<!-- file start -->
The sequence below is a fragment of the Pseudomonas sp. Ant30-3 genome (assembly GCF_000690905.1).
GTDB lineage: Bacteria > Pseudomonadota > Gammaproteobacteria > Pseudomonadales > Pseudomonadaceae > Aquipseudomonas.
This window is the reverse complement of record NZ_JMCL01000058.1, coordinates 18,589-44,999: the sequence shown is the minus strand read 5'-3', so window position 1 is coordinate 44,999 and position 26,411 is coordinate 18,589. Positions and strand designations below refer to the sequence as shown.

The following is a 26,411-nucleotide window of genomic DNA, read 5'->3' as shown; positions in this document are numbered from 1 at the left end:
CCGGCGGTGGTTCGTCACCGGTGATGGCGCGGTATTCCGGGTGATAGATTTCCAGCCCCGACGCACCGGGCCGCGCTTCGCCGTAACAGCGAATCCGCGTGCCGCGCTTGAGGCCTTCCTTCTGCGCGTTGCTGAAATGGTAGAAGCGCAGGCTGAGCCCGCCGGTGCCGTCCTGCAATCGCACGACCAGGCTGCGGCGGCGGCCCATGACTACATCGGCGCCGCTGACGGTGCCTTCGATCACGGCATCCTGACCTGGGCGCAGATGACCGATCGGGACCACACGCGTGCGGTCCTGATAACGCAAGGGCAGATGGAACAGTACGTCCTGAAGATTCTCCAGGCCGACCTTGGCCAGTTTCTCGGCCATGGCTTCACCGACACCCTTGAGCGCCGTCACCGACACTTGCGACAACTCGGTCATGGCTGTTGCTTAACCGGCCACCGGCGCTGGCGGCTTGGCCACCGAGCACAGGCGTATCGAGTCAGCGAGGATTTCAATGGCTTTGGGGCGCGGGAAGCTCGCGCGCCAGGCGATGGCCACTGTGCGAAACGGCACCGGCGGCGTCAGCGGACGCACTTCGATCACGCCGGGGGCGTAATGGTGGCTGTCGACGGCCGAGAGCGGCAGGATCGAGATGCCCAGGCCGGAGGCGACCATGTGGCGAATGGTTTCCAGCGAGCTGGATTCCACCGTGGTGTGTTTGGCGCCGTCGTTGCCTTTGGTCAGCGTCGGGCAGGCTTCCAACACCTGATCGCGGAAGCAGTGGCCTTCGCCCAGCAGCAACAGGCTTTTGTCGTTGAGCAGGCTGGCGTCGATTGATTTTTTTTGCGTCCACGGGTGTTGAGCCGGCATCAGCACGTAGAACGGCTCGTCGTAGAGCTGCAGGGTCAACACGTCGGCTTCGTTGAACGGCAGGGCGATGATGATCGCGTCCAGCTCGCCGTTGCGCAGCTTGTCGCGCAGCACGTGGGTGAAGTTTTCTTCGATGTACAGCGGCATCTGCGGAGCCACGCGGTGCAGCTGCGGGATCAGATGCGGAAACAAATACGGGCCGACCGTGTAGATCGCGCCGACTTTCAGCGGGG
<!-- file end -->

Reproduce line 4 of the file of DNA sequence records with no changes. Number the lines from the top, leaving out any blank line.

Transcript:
The following is a 26,411-nucleotide window of genomic DNA, read 5'->3' as shown; positions in this document are numbered from 1 at the left end: